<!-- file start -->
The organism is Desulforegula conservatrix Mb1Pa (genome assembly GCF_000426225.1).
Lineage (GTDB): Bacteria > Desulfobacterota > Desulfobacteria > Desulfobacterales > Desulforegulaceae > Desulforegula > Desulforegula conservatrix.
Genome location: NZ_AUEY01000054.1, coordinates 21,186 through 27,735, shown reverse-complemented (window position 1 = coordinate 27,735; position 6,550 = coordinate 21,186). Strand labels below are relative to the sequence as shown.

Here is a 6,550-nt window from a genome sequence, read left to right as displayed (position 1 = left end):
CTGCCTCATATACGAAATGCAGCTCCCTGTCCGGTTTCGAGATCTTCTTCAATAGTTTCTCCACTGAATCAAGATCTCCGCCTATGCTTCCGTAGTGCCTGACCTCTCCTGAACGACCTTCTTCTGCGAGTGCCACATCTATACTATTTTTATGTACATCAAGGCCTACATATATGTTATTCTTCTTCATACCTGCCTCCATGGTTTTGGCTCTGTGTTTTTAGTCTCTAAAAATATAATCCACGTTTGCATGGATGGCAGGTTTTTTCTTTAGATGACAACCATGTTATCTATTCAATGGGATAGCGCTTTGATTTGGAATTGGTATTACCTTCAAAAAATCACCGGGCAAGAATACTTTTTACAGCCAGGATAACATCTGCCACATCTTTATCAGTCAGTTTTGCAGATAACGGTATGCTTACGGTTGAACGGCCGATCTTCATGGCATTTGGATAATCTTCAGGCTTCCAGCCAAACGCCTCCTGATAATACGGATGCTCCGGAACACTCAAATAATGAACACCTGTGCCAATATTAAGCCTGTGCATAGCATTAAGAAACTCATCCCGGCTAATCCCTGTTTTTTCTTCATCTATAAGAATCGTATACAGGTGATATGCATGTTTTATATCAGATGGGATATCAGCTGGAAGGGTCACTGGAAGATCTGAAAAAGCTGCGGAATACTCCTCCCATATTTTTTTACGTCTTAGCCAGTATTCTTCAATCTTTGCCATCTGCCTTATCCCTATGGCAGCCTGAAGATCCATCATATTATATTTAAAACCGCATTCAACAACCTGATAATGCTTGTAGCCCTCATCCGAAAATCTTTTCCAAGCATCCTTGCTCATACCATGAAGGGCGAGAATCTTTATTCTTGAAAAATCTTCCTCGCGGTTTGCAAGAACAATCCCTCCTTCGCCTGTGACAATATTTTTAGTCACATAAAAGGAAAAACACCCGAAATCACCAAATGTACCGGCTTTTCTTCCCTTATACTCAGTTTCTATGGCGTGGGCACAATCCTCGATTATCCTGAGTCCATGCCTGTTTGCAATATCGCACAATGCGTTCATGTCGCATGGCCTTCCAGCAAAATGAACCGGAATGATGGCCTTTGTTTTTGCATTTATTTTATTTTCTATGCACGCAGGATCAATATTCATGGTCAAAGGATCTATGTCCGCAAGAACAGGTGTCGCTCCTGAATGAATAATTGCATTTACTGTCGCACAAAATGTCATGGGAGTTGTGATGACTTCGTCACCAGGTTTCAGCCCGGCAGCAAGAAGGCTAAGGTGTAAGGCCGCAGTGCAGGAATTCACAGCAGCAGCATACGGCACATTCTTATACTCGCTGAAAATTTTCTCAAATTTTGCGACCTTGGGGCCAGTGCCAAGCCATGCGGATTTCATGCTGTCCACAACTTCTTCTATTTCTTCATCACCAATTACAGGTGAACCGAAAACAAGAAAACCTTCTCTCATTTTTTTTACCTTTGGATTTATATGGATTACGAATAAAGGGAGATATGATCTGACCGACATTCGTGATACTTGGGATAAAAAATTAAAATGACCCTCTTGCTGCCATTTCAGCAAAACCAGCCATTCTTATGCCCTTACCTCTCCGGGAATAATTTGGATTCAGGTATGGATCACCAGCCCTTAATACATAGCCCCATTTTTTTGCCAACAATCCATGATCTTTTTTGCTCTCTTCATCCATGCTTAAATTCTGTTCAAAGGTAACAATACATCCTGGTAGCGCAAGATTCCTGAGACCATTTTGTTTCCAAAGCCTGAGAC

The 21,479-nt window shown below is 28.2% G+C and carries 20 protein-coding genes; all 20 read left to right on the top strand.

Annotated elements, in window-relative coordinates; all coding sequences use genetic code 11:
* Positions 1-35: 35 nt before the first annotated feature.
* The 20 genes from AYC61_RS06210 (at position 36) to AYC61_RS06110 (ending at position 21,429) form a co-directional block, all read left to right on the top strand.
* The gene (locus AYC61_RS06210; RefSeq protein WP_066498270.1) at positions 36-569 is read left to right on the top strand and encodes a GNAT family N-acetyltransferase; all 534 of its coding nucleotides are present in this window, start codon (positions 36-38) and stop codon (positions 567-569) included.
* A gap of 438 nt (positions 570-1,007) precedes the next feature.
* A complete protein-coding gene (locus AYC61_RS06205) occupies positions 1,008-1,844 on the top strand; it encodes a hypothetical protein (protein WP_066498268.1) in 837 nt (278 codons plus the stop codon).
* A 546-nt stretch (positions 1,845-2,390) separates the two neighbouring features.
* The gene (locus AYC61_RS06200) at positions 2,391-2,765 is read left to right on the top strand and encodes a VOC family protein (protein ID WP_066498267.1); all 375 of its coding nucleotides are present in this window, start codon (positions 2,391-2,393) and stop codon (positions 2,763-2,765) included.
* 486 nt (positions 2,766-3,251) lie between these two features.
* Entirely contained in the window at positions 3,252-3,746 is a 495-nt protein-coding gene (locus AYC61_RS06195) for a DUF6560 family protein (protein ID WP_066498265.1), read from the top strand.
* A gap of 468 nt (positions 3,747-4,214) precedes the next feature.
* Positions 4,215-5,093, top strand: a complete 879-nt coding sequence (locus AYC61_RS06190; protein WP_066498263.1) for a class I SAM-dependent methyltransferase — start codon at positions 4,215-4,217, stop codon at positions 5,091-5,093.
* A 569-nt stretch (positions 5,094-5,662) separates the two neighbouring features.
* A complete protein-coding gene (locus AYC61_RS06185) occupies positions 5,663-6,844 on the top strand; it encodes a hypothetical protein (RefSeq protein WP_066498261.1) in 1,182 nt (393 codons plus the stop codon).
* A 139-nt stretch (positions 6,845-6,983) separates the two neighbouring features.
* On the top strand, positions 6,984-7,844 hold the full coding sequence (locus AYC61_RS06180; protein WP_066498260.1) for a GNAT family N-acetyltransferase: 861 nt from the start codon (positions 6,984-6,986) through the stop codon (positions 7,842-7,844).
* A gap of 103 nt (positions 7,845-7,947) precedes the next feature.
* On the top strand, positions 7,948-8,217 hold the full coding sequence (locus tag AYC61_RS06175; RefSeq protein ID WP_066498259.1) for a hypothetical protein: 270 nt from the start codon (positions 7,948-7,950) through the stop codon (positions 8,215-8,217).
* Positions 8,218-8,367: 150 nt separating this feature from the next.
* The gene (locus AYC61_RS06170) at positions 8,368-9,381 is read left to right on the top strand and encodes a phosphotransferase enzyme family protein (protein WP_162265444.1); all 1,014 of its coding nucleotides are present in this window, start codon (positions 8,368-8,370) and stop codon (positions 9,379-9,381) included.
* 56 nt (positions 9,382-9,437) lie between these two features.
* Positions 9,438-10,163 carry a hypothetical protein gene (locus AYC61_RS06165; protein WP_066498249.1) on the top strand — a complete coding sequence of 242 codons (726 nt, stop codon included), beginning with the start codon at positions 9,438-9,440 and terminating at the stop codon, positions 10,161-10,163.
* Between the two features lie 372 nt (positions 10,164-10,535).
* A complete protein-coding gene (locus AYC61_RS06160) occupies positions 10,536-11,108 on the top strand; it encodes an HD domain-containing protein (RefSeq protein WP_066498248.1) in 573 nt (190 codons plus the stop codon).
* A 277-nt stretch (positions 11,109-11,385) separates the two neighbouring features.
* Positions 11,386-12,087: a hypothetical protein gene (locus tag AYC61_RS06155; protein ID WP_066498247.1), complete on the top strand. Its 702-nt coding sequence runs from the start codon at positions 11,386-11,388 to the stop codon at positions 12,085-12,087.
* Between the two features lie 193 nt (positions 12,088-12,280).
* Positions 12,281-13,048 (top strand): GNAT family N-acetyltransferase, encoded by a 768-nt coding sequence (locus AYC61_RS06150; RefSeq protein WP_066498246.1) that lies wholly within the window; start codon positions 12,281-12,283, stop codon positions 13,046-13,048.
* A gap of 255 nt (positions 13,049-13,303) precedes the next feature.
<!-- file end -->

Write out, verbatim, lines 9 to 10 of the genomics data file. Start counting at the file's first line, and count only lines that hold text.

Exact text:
* The 20 genes from AYC61_RS06210 (at position 36) to AYC61_RS06110 (ending at position 21,429) form a co-directional block, all read left to right on the top strand.
* The gene (locus AYC61_RS06210; RefSeq protein WP_066498270.1) at positions 36-569 is read left to right on the top strand and encodes a GNAT family N-acetyltransferase; all 534 of its coding nucleotides are present in this window, start codon (positions 36-38) and stop codon (positions 567-569) included.